Jeff Troyer

Mark Troyer Builders

Plain City, Ohio

Big50 2003

On smaller jobs, like handyman work or a small bathroom, we fax or mail the bid to the client. If it's a substantial project, say $30,000 or more, we set up a meeting.

The package we present includes two cover letters on bordered company stationery. The first shows our logo and letterhead and the second describes the project and explains the price. After the cover letters, the proposals include descriptions of the permits required, drawings and details of the work to be performed, and a draw schedule. We also include a list of homeowner rights and responsibilities, which explains the right of recision as well as our policies on mold damage and asks clients to clear the construction area and provide a bathroom, among other things.

A lot of homeowners have complimented us on how detailed our proposal is, compared to some of our competitors' proposals that look like computer spreadsheets. That comparison has helped us to sell jobs. Each proposal takes a lot of time, but people see the time and care we've put into it, and it reflects the quality of our work.

Steve Kasper

McCollum & Associates, Dallas

Big50 2003

We create a 30-page set of documents and drawings that we present in the clients' home. The top sheet is the bid for the job, broken down by line item. We also include specs for each stage of construction and very detailed allowance sheets. We try to create as much detail as possible for each allowance category, including a per-item pricing schedule that accounts for a variety of options, like different installation techniques, that may change the price.

We always meet at the client's home. If they're having the job bid by someone else, invariably the numbers will differ. We want to be able to look at the other remodeler's bid with our clients and point out the differences. We find other bids may appear lower but don't contemplate every detail the way ours does. You want to be able to explore that difference with the clients and help them understand where it comes from and not let them make an uninformed decision just based on comparing numbers.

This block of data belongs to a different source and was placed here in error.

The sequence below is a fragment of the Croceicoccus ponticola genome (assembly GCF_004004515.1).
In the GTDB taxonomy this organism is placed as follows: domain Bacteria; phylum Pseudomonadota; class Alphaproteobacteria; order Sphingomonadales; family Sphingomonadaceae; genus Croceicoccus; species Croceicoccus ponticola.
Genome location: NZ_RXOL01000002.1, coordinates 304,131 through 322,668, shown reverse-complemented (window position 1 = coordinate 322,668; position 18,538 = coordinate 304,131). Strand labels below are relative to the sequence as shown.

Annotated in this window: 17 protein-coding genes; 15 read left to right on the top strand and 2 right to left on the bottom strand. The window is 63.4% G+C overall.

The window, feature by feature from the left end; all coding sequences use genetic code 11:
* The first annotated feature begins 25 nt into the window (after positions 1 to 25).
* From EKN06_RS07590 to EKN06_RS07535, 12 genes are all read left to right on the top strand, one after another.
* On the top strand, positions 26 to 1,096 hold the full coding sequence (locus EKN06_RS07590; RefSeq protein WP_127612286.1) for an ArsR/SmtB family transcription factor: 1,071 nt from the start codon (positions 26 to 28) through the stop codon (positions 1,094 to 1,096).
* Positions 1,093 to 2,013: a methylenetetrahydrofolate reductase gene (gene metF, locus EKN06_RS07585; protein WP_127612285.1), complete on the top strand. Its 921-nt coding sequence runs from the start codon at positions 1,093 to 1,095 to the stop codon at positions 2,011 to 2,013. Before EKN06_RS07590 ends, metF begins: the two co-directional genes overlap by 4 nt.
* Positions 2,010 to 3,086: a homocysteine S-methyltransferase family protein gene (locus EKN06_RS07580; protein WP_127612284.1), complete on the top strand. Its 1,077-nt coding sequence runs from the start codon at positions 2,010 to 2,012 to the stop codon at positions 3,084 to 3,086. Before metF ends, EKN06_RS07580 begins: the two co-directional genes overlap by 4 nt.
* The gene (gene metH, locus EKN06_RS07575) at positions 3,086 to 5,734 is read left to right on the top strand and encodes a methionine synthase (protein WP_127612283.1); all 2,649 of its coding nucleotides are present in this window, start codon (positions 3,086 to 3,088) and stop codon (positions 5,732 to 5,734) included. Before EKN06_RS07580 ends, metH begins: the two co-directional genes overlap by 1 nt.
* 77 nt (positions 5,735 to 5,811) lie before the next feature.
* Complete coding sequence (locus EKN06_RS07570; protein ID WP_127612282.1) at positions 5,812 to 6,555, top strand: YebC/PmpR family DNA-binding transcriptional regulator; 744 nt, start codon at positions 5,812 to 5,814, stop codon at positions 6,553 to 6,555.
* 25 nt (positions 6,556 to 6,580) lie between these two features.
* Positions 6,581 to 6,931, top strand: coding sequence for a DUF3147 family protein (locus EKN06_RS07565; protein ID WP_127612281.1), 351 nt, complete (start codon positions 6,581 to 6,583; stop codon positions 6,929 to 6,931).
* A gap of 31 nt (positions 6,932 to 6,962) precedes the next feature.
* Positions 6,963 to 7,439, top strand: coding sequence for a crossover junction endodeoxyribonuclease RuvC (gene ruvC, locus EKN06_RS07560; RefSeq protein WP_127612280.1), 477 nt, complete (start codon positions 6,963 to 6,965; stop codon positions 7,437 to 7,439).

Bill Feinberg

Allied Kitchen and Bath

Fort Lauderdale, Fla.

Big50 1994

Our firm mostly remodels complete kitchens and bathrooms, and those bids usually get a complete proposal packet with our estimate, a complete set of drawings and specifications, and information about our credentials, client referrals, and copies of up-to-date licenses and insurances.

We also include public relations materials such as newsletters, articles from local papers, and even press releases.

We present the proposal package in our own showroom. This way, the client sees a little more about who we are, and if they are comparing us to another firm, it usually puts us on an equal or higher level.

We keep the atmosphere upbeat and positive. That way, the client sees that he will be taken care of, from the initial visit in our showroom through to the completion of the project. It makes a huge difference for the client to know there are other "go to" people besides the salesperson. Even as an owner, when I'm presenting a proposal, I want to introduce my client to the other people on our team.

Ron Roell

Custom Remodeling Specialist


Big50 1995

Last year I began e-mailing contracts to clients and including links to specific product Web pages. This way, if they have questions about a product, like, "Does this come in brushed aluminum instead of chrome?" they can navigate the Web site and find out immediately. Also, it saves the client the trouble and time of shuttling around town looking at product showrooms.

I've made two sales to clients who told me the links were the decisive factor in their choice.

Most people have a bad impression of tradespeople, and when you can elevate yourself, that goes an awfully long way in building the client's confidence in you. This approach lets them know that I'm technologically savvy and that I value their convenience and the importance of their time.

Some clients do prefer a face-to-face meeting first. If I think they do, I can let them know at the meeting that I'll be sending the e-mail later that day. Either way, the effect is the same.